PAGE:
My answer involves networking-related infrastructure administration, specifically DNS. The question is more about being a power browser user.

I guess the particulars - that is, the Q and A belong in a comment, but I doubt they'd fit so I'll put 'em here for now.

Q: URLs for articles in PubMed are unreasonably long, e.g. https://www.ncbi.nlm.nih.gov/pubmed/1, where 1 is the article's 'PMID'. What's a short alternative? (This question could be generalized, but I don't know of an answer that is site-independent.). There's gotta be an easier way than using an URL shortener each time! Many researchers use these things all day every day...

I've done a bunch of googling and tried a bunch of URLs that one would want to have work, like https://pubmed.gov/1, and none of them worked.

A: Use an URL like http://p.elvey.com/1 - it just works. And if you want to know how I did it and/or to set up your own URL redirect (say, if you don't want to trust me) here's how I did it.

I had used the service at ebayitem.com in the past, and wanted something similar, but no on seemed to have done it. I logged into my DNS management system set up a few different hostnames (A records) with IPs of the PubMed servers, and others as URL redirects, to see if I could make one that worked. I found that setting up the hostname p as a 301-style URL redirect to http://www.ncbi.nlm.nih.gov/pubmed was the best solution, resulting in the shortest URLs. It works perfectly, and should be stable at least as long as I'm breathing or my business is around. And HSTS upgrades it to a secure connection.

I set up an URL redirect in the "DNS" settings for a domain I control. (Technically, an URL redirect relies on more than just a DNS redirect, but most registrars and DNS providers support them, so let's ignore that.)

https://www.ncbi.nlm.nih.gov/pubmed/25545022 shortens to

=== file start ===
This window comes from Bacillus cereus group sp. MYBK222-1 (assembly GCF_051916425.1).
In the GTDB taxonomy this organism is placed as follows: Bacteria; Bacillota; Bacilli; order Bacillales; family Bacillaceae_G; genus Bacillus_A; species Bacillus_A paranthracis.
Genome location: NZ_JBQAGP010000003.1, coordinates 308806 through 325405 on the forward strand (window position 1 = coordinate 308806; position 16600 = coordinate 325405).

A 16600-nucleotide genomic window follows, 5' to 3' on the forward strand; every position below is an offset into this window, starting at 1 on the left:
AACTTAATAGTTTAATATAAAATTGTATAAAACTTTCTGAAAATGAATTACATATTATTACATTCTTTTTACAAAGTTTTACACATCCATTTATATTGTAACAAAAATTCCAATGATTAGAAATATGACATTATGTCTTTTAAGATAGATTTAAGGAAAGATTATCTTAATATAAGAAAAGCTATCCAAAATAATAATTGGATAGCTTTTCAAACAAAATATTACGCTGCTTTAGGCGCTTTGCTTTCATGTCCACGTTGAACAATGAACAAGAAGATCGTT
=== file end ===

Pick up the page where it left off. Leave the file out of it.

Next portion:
p.elvey.com/25545022 !

PS. Ah, damn. After all that, I thought to check a couple more hosts. Yup. pubmed.com/25545022 works great, and the domain is registered to the NIH. Still, both could be improved. Neither is entirely over HTTPS, but could be. And someone else is going to google and find this Q&A.

It looks like the guidelines on whether a question and its answer are more on or off topic are based more on the question than any answers. So what the answer teaches is less important than what the question asks. That's an odd way of organizing information, IMO, but that's the way the guidelines are written. Even though in general, I think the answers are more useful to folks than the questions.

  • As for the specific Q&A: Networking-related infrastructure administration, is clearly a Serverfault topic, as is setting up DNS records, but those are part of the answer, not the question, which is about a power user tool. – Matthew Elvey Oct 16 at 23:50
  • It is not clear exactly what problem you are trying to solve. Why do you think your example link is unreasonably long? In any case I would use some kind of text expansion macro instead of all this DNS redirection stuff. – DavidPostill Oct 17 at 14:30

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